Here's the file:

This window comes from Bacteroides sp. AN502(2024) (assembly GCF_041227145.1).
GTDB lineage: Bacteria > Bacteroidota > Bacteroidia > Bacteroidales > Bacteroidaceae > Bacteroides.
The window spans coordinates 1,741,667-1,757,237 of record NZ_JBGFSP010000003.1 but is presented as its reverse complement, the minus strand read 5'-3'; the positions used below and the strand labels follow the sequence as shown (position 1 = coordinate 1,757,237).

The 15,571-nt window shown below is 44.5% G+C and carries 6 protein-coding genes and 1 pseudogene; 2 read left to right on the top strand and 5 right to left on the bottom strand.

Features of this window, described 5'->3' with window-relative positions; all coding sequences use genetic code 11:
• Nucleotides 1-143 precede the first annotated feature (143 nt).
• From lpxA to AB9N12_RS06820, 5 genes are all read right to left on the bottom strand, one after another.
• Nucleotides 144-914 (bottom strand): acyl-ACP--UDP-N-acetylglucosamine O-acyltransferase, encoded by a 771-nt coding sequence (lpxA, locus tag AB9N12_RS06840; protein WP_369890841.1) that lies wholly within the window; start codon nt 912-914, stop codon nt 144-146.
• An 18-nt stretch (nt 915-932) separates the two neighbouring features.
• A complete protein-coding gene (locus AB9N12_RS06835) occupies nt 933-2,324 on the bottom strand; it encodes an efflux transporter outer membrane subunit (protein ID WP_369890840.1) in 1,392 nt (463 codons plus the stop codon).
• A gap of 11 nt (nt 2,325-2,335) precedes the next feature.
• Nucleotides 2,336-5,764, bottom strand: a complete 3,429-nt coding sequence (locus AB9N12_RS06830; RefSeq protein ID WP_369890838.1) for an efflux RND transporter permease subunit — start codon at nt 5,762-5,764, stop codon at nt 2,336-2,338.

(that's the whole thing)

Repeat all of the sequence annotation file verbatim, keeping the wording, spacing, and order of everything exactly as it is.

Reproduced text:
This window comes from Bacteroides sp. AN502(2024) (assembly GCF_041227145.1).
GTDB lineage: Bacteria > Bacteroidota > Bacteroidia > Bacteroidales > Bacteroidaceae > Bacteroides.
The window spans coordinates 1,741,667-1,757,237 of record NZ_JBGFSP010000003.1 but is presented as its reverse complement, the minus strand read 5'-3'; the positions used below and the strand labels follow the sequence as shown (position 1 = coordinate 1,757,237).

The 15,571-nt window shown below is 44.5% G+C and carries 6 protein-coding genes and 1 pseudogene; 2 read left to right on the top strand and 5 right to left on the bottom strand.

Features of this window, described 5'->3' with window-relative positions; all coding sequences use genetic code 11:
• Nucleotides 1-143 precede the first annotated feature (143 nt).
• From lpxA to AB9N12_RS06820, 5 genes are all read right to left on the bottom strand, one after another.
• Nucleotides 144-914 (bottom strand): acyl-ACP--UDP-N-acetylglucosamine O-acyltransferase, encoded by a 771-nt coding sequence (lpxA, locus tag AB9N12_RS06840; protein WP_369890841.1) that lies wholly within the window; start codon nt 912-914, stop codon nt 144-146.
• An 18-nt stretch (nt 915-932) separates the two neighbouring features.
• A complete protein-coding gene (locus AB9N12_RS06835) occupies nt 933-2,324 on the bottom strand; it encodes an efflux transporter outer membrane subunit (protein ID WP_369890840.1) in 1,392 nt (463 codons plus the stop codon).
• A gap of 11 nt (nt 2,325-2,335) precedes the next feature.
• Nucleotides 2,336-5,764, bottom strand: a complete 3,429-nt coding sequence (locus AB9N12_RS06830; RefSeq protein ID WP_369890838.1) for an efflux RND transporter permease subunit — start codon at nt 5,762-5,764, stop codon at nt 2,336-2,338.